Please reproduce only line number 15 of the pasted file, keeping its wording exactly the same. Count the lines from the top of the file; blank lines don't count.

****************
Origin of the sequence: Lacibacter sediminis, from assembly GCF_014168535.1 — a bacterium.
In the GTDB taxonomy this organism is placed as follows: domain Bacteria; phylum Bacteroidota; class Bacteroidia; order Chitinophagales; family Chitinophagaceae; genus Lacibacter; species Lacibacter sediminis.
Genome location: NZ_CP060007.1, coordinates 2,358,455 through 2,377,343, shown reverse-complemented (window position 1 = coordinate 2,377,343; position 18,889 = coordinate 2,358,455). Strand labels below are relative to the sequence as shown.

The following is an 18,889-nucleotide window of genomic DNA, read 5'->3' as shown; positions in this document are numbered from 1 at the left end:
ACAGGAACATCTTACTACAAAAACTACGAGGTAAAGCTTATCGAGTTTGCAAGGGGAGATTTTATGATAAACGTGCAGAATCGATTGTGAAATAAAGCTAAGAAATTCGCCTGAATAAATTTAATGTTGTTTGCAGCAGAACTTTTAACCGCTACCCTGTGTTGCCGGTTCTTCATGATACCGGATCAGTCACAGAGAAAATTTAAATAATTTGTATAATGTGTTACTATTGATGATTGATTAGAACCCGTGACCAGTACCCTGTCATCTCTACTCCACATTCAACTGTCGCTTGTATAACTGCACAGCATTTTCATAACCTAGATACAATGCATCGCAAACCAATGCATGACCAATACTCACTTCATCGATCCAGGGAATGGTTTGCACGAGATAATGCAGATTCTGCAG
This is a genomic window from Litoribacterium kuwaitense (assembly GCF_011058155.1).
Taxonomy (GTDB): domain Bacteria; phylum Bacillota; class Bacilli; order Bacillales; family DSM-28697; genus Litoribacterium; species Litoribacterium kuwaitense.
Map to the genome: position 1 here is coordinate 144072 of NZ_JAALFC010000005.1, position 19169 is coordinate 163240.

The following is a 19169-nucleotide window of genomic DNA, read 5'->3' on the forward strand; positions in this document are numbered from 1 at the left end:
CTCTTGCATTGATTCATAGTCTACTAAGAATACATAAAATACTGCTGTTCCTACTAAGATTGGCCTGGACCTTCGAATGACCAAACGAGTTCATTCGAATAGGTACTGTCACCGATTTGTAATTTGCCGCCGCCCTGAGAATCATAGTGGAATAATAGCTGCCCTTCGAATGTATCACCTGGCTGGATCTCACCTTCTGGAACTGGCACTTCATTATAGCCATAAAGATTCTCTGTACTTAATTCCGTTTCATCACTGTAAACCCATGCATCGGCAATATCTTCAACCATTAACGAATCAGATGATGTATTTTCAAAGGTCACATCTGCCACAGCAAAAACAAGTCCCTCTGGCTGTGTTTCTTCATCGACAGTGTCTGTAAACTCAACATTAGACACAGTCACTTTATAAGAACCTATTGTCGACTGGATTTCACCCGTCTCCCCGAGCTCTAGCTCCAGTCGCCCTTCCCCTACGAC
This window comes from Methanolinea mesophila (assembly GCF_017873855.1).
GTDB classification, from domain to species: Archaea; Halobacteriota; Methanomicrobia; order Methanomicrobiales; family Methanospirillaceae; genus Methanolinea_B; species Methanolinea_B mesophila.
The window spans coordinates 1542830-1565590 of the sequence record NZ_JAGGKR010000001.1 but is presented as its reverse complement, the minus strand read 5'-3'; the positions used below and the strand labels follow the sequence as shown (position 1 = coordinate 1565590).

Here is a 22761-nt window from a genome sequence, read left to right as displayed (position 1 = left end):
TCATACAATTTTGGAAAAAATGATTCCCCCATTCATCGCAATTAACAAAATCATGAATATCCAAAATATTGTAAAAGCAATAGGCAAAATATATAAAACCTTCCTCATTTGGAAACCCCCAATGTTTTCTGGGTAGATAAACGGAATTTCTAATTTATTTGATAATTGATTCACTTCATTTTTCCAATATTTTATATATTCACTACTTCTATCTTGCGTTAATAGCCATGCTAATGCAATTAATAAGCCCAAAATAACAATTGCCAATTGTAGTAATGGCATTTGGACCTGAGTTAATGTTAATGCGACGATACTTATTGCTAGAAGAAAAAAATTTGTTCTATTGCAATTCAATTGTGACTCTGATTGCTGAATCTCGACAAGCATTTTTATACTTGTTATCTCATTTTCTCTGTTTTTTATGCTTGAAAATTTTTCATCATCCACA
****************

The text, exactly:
TCATACAATTTTGGAAAAAATGATTCCCCCATTCATCGCAATTAACAAAATCATGAATATCCAAAATATTGTAAAAGCAATAGGCAAAATATATAAAACCTTCCTCATTTGGAAACCCCCAATGTTTTCTGGGTAGATAAACGGAATTTCTAATTTATTTGATAATTGATTCACTTCATTTTTCCAATATTTTATATATTCACTACTTCTATCTTGCGTTAATAGCCATGCTAATGCAATTAATAAGCCCAAAATAACAATTGCCAATTGTAGTAATGGCATTTGGACCTGAGTTAATGTTAATGCGACGATACTTATTGCTAGAAGAAAAAAATTTGTTCTATTGCAATTCAATTGTGACTCTGATTGCTGAATCTCGACAAGCATTTTTATACTTGTTATCTCATTTTCTCTGTTTTTTATGCTTGAAAATTTTTCATCATCCACA